Spinal Cord Neurons Responsible for Locomotor Behavior Identified

January 26, 2022

Walking is an essential behavior for animal survival and important to move around in humans. It has long been established that neurons responsible for such behavior reside within the spinal cord. Although the central commands to initiate or stop walking originate from different brain regions, it is neurons within the spinal cord that execute these commands. However, whether a single neuronal type is responsible for orchestrating such complex behavior has remained elusive until recently.

Using mice as the experimental paradigm, George Mentis, an associate professor in pathology and cell biology (in Neurology), and his team has recently reported at Cell, that a select type of neurons, known as ventral spinocerebellar tract neurons – or simply, VSCTs – are essential for such behavior.

Confocal image from mouse spinal cord
Confocal image from a mouse spinal cord, showing motor neurons (blue), ventral spinocerebellar tract (VSCT) neurons (green). A single VSCT neuron was recorded and marked intracellularly with a red dye.

VSCTs were discovered in the 1940s by the renowned neuroscientist Sherrington, and in the early 1970s Lundberg proposed that their main function was to relay messages about neuronal activity from the spinal cord to the cerebellum. However, the new study reports that instead they control locomotor behavior both during development and in adulthood.

Joshua Chalif, a highly talented MD/PhD student and first author of the study, together with Dr. Maria Martinez-Silva, an experienced and gifted postdoctoral research scientist in the Mentis Lab utilized a multitude of experimental approaches to dissect the function of VSCTs in mice. They utilized state-of-the-art mouse optogenetics, employing LED light to regulate certain proteins that were expressed selectively in VSCTs, introduced by viral means, to either activate or suppress the VSCTs’ neuronal activity. Leveraging on the ability of intact spinal cords from newborn mice to function in isolation within a dish (ex vivo), they demonstrated that activation of VSCTs by light, induced locomotor behavior. When VSCT activity was suppressed, ongoing locomotor behavior was halted.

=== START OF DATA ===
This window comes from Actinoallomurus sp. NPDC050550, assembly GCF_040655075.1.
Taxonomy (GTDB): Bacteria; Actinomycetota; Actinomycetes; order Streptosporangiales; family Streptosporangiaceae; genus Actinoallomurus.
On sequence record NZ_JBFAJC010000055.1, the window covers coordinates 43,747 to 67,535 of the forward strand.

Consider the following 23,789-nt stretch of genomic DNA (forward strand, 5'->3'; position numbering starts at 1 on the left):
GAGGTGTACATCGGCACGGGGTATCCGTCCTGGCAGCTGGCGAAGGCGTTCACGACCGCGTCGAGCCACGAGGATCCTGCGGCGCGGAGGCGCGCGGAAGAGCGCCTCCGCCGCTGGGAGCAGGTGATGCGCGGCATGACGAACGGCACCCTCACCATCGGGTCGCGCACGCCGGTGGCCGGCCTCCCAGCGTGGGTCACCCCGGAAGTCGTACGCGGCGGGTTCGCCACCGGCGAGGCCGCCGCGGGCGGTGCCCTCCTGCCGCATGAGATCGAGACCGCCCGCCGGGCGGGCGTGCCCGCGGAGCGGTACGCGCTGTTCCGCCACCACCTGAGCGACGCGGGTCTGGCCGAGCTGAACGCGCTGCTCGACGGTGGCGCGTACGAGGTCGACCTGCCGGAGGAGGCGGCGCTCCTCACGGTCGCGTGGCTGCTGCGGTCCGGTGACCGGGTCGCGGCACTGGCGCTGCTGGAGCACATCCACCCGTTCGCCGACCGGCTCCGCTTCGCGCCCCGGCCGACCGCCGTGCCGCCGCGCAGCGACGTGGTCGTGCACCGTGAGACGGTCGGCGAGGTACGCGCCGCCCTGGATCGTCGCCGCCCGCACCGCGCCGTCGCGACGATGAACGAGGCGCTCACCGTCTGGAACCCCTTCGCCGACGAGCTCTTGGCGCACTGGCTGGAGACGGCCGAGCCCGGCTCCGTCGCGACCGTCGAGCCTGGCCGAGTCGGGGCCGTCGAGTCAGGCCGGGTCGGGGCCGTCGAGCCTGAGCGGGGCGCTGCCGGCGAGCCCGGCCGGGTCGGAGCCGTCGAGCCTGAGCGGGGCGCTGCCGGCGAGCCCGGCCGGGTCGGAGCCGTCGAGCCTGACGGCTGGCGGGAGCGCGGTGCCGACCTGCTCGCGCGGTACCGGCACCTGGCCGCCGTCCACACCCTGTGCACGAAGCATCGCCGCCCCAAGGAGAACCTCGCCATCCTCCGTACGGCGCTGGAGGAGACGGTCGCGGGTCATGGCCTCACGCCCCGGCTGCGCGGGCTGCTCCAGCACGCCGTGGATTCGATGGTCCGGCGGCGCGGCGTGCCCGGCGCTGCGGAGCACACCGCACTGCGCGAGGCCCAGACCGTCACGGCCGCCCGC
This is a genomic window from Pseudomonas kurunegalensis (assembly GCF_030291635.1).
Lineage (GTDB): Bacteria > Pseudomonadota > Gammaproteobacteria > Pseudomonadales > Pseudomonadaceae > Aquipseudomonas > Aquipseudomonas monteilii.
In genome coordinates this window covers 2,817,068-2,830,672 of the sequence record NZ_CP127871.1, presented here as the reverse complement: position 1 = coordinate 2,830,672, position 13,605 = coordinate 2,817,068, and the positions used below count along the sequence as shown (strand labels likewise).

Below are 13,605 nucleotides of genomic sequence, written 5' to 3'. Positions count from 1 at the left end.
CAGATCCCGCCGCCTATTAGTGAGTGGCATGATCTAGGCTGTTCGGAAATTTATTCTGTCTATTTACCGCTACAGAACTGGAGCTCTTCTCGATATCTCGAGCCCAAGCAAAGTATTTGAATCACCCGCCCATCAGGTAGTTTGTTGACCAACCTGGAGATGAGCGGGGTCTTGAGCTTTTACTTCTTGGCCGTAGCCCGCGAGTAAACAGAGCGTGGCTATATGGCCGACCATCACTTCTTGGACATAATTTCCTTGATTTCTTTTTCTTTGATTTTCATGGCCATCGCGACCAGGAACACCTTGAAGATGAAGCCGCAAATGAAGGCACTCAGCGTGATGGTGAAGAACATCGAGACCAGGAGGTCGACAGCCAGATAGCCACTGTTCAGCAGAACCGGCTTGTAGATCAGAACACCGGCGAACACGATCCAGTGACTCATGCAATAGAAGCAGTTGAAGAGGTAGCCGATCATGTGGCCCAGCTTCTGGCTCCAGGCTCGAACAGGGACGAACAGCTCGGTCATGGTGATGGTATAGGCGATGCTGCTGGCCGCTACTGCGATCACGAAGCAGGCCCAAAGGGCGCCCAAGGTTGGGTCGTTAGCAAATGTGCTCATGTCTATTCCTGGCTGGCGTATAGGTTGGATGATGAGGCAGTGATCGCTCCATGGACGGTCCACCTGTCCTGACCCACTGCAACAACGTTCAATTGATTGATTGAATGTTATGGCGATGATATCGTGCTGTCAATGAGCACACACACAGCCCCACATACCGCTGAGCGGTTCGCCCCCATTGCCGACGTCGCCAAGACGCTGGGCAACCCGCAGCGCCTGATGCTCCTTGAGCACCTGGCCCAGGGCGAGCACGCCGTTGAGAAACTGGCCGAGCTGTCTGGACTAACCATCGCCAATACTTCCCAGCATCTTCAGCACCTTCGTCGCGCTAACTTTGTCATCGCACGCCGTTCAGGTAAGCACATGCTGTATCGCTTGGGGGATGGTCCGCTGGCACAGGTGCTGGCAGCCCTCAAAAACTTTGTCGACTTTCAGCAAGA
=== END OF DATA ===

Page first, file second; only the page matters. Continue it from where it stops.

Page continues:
The team explored further the function of these neurons in freely moving adult mice (in vivo), using chemogenetics techniques. Chemogenetics is a process by which a chemical compound is used to activate synthetic ligands expressed artificially and selectively in these neurons, controlling their activity. Freely moving adult mice stopped moving when the activity of VSCT neurons was suppressed by injecting the drug CNO (clozapine), in mice in which inhibitory ligands were selectively expressed in VSCTs. Similarly, locomotor behavior was also tested by the ability of mice to swim. Mice were unable to swim and simply floated in the water when VSCTs were silenced.

In all of these experiments, Dr. Mentis and his team demonstrated that VSCTs alone were both necessary and sufficient for controlling locomotor activity—activating them was enough to induce activity while suppressing them was enough to stop it.

“These findings were a huge surprise,” Dr. Mentis states. “One of the key discoveries in our study was that apart from their connection to the cerebellum, these neurons make connections with other spinal neurons that are also involved in locomotor behavior via the VSCTs’ axon collaterals.”

For their next steps, the Mentis Lab plans to identify and map precisely the neuronal circuits that VSCTs make with motor neurons and other spinal neurons. They also aim to identify select genetic markers and uncover potential subpopulations of VSCTs and explore their role in different modes of locomotion. Finally, they plan to explore how the function of VSCTs is altered in the context of pathology and neurodegenerative diseases.

Additional information

The paper is titled “Control of mammalian locomotion by ventral spinocerebellar tract neurons”; (2022) Cell, 185:328-344.

All authors: Joshua I. Chalif (Columbia), María de Lourdes Martínez-Silva (Columbia), John G. Pagiazitis (Columbia), Andrew J. Murray (University College London), and George Z. Mentis (Columbia).

The research was supported by the NIH (grants R01-NS078375, R01-AA027079, R21-NS079981 to G.Z.M. and F30NS098551 to J.I.C.), the SMA Foundation, and Project-ALS.